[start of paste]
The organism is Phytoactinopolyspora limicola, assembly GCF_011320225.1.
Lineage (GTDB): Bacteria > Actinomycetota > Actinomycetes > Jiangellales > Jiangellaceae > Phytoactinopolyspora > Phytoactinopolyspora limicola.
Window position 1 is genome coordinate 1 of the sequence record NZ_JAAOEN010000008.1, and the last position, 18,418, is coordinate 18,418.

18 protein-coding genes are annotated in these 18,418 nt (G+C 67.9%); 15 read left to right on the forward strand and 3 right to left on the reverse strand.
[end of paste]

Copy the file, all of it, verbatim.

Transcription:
The organism is Phytoactinopolyspora limicola, assembly GCF_011320225.1.
Lineage (GTDB): Bacteria > Actinomycetota > Actinomycetes > Jiangellales > Jiangellaceae > Phytoactinopolyspora > Phytoactinopolyspora limicola.
Window position 1 is genome coordinate 1 of the sequence record NZ_JAAOEN010000008.1, and the last position, 18,418, is coordinate 18,418.

18 protein-coding genes are annotated in these 18,418 nt (G+C 67.9%); 15 read left to right on the forward strand and 3 right to left on the reverse strand.